Tim Roth Reveals Secret to Playing Great Marvel and Quentin Tarantino Villains

Tim Roth returns in sinister fashion in the new psychological horror film Resurrection and tells us the secrets to playing a great villain.

Tim Roth
Photo: Stephane Cardinale/Getty

Tim Roth was on his way to the Cannes Film Festival a couple of years ago when a script came through from his agent. It was for a movie called Resurrection.

“I had taken my boy with me, my youngest,” Roth tells Den of Geek. “And I sat down and I read it, and I was kind of shellshocked afterwards. So my son was like, ‘What is that?’ And I said, ‘Well, I don’t know how you would describe it. It’s a psychological horror movie, but it’s a new thing to me.’ So he said, ‘Give it to me.’ He read it and he went, ‘Okay, you’re doing it.’”

In Resurrection, written and directed by Andrew Semans (whose debut feature was the 2012 dark comedy Nancy, Please), Rebecca Hall plays Margaret, a successful career woman and single mother who is getting ready to send her daughter Abbie (Grace Kaufman) to college.

Margaret tightly controls every aspect of her and Abbie’s lives, to an almost pathological degree. But her illusion of control is shattered by the reappearance of David (Roth), a sadistic ex-lover from 22 years ago who was horrifically abusive to her. He not only wants to reactivate their relationship but claims to have something that Margaret wants, which has haunted her ever since she escaped David’s toxic grasp.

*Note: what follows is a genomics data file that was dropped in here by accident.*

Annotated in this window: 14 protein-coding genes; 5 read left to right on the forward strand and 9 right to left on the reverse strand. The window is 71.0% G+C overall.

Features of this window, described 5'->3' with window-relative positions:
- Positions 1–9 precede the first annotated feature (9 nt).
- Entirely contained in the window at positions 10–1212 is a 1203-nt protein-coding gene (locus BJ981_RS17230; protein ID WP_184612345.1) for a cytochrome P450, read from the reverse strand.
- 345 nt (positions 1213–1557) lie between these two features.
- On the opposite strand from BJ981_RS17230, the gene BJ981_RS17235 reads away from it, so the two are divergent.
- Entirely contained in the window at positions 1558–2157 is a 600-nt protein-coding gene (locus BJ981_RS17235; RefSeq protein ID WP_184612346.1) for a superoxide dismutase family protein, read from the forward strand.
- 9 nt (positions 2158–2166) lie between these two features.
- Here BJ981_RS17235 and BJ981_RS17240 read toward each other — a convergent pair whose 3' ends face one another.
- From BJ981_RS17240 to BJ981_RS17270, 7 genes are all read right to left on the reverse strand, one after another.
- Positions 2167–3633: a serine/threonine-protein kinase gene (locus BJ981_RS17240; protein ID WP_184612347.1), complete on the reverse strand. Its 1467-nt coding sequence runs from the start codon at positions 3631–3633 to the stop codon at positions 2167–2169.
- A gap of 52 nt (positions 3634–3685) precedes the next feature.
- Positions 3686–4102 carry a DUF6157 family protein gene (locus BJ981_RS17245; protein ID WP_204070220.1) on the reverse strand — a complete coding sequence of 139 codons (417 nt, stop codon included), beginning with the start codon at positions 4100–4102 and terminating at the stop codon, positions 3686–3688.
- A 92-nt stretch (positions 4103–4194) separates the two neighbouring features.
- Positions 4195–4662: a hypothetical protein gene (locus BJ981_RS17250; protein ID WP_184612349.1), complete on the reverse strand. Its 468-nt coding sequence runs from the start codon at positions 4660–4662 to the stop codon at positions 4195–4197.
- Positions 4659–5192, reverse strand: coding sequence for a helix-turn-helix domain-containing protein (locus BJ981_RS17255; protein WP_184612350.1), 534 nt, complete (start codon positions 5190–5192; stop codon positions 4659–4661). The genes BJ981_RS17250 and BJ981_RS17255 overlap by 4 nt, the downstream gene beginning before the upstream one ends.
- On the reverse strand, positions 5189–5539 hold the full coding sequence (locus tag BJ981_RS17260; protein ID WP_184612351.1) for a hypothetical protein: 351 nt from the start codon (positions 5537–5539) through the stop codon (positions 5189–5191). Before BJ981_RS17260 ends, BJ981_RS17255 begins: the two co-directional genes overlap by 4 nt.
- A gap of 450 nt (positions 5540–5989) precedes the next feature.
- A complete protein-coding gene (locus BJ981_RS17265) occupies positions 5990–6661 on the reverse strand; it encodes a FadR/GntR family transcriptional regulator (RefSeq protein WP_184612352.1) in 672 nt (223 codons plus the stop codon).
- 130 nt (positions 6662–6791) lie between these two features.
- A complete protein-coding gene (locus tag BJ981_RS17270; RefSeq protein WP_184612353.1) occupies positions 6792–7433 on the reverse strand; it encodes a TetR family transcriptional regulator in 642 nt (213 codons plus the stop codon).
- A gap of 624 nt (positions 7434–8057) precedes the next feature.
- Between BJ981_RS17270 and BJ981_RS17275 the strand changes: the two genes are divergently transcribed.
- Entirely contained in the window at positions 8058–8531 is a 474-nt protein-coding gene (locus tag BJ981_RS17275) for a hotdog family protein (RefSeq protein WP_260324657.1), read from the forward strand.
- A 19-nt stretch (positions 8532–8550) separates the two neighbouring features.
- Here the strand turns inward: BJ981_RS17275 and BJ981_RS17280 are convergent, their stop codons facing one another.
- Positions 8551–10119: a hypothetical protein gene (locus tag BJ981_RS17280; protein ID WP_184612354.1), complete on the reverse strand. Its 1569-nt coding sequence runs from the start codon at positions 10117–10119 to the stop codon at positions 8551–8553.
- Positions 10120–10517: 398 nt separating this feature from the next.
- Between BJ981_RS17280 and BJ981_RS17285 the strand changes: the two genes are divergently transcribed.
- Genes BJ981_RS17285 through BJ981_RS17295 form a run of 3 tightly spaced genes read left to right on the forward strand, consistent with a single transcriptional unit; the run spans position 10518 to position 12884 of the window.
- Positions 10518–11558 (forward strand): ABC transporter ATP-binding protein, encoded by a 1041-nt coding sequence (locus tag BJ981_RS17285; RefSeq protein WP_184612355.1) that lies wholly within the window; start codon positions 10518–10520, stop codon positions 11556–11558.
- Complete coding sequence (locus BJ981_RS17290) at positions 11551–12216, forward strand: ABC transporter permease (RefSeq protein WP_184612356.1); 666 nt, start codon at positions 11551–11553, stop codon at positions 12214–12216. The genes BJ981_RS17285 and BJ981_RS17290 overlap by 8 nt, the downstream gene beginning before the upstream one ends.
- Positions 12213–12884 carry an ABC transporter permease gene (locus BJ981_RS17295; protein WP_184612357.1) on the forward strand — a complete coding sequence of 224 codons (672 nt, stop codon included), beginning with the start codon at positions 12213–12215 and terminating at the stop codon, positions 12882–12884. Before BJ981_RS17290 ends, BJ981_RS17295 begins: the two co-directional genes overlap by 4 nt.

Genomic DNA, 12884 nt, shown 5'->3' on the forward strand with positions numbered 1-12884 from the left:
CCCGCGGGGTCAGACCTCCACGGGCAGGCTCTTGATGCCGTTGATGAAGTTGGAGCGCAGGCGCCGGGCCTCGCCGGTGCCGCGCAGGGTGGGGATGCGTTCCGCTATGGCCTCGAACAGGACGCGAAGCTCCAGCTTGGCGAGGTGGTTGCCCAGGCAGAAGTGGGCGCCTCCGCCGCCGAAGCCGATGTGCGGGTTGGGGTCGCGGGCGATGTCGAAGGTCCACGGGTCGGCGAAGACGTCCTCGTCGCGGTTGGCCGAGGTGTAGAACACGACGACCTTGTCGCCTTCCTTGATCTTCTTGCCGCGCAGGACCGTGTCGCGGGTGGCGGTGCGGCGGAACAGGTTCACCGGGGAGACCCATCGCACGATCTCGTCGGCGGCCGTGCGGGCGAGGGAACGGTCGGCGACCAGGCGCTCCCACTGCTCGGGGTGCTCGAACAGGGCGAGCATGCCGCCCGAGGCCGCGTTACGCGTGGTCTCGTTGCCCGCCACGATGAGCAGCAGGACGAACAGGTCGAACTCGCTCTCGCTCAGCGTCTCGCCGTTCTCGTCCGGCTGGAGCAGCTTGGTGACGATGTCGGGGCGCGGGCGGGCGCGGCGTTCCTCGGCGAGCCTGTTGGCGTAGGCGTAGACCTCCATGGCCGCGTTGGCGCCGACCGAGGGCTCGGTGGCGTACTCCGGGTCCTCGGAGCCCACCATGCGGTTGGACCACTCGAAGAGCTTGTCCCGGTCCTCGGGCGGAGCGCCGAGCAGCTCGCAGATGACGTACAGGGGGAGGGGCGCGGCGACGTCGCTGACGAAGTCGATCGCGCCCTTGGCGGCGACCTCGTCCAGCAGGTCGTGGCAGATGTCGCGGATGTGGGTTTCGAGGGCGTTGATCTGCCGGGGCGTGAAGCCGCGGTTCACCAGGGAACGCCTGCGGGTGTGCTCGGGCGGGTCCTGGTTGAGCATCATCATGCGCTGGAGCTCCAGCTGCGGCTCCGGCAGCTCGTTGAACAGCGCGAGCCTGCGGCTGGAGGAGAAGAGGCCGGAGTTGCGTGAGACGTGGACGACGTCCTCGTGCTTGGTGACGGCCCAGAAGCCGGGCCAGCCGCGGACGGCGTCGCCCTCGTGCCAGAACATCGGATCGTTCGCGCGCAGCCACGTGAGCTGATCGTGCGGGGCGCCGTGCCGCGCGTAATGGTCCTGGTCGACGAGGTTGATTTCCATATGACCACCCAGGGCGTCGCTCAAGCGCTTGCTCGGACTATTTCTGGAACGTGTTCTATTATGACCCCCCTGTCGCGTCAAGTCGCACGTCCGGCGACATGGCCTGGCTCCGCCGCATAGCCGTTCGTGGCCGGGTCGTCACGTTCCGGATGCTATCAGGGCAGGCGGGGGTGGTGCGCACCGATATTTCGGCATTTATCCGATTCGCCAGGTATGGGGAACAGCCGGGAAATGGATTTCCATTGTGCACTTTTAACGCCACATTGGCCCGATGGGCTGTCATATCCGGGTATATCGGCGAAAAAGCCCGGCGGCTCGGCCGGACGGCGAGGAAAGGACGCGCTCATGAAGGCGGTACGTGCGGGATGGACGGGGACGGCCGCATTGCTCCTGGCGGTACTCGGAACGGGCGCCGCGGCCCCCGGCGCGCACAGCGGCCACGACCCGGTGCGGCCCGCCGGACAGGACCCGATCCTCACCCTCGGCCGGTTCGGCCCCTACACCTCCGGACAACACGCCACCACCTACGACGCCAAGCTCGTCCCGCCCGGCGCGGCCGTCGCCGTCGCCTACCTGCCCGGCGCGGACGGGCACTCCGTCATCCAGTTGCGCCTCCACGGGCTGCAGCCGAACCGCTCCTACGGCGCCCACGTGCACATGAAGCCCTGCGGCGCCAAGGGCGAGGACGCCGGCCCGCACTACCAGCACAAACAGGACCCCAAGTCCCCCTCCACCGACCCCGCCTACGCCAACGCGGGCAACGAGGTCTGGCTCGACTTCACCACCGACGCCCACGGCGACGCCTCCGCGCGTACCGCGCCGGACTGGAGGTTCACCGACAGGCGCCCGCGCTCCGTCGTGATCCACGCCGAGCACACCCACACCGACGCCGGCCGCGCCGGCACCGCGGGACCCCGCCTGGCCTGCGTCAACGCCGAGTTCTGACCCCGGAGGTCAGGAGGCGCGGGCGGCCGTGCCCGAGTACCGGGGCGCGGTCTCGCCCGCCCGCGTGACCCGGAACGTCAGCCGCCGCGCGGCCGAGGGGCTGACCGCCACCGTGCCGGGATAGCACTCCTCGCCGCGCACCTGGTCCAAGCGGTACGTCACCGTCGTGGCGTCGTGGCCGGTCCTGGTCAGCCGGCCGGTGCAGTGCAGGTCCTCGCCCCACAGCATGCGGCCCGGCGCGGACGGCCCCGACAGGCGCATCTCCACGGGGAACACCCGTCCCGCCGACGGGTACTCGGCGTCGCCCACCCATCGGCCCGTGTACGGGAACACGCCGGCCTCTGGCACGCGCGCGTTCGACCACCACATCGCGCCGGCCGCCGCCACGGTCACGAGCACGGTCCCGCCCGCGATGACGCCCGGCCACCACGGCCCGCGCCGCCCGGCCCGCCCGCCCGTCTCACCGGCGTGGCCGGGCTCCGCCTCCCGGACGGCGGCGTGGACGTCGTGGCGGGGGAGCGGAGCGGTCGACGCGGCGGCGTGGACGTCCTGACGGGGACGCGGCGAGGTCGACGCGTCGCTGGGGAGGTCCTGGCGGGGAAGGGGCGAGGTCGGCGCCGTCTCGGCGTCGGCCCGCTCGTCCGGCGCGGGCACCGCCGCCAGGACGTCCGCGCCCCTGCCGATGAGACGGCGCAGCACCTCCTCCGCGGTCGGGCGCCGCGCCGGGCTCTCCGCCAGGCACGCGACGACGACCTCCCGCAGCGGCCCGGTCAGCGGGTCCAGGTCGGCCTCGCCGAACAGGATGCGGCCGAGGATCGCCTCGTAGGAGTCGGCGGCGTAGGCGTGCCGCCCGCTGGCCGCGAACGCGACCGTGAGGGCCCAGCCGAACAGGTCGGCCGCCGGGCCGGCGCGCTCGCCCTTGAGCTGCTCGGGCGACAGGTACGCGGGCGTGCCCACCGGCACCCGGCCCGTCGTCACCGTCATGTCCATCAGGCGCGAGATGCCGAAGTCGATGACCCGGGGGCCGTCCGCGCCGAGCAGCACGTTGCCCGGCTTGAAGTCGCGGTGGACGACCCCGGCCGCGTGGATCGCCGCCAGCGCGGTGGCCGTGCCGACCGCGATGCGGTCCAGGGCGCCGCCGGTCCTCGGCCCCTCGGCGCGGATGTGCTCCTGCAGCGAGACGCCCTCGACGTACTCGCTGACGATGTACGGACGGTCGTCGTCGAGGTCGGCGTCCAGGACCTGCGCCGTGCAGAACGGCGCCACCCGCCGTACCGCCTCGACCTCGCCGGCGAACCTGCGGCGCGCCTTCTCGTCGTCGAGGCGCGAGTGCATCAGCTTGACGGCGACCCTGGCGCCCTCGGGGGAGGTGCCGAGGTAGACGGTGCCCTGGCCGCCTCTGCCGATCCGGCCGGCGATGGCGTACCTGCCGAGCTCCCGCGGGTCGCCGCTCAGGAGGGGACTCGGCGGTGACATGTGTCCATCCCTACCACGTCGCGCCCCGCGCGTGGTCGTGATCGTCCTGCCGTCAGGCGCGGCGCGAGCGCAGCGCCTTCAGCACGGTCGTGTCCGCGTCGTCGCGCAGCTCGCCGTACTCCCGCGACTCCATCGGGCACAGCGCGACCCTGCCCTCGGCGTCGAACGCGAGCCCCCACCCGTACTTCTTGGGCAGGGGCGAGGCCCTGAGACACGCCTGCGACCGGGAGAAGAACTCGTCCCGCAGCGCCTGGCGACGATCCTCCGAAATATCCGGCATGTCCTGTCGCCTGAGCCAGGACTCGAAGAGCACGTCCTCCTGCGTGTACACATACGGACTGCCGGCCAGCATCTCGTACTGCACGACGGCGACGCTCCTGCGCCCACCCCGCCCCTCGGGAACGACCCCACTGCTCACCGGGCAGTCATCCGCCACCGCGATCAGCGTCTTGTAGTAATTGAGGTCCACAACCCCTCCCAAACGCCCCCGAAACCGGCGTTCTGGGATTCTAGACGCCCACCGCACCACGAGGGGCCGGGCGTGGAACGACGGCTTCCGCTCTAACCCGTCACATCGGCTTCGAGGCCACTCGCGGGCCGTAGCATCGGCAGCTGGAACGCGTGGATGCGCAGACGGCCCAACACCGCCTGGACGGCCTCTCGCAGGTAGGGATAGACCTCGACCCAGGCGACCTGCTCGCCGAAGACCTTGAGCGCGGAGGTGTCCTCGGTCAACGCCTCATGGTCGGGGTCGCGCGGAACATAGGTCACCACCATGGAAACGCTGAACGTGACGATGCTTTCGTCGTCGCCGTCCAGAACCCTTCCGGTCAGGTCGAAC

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What David says he has, and how he has it, takes Resurrection from the realm of psychological thriller into surrealist horror, a tricky transition that Semans pulls off with remarkable confidence. He’s aided in no small way by fantastic performances from Hall (following up her harrowing turn in The Night House). In Resurrection, Hall’s Margaret is an unreliable narrator, making us question much of what we see even before the movie takes its bizarre turn–and Roth, whose eerie calm makes his evil that much more malignant.

After his younger son put his stamp of approval on it, Roth found a second opinion from another trusted source, which sealed the deal for the actor. “I got on the phone, called [the agent] back, and said, ‘Yep, I’m doing it. Apparently,’” he recalls. “My other son, who lives in California, read it as well, and he’s like, ‘Oh, yeah. 100 percent.’ So it was out of my hands, really.”

Once that was settled, Roth’s next conversation was with Semans, to figure out how to play the difficult role of David.

“There were a couple of ways that you could go,” Roth explains. “One would be to just play him as he was on the page and see what happens, see what the audience makes of that.”

But Roth had another proposal. “My idea, which [Semans] was interested in, was: okay, he’s a really nice guy. He’s a good person trying to help, trying to understand this woman, trying to bring her some potentially very good news, and trying to help her in very difficult times. So to bring that element to it and then see how that expanded and how Rebecca’s character will react to that and so on, it was a little bit different from what was on the page. I mean, the story was the same. It was just bringing this guy to life in a very sort of odd way.”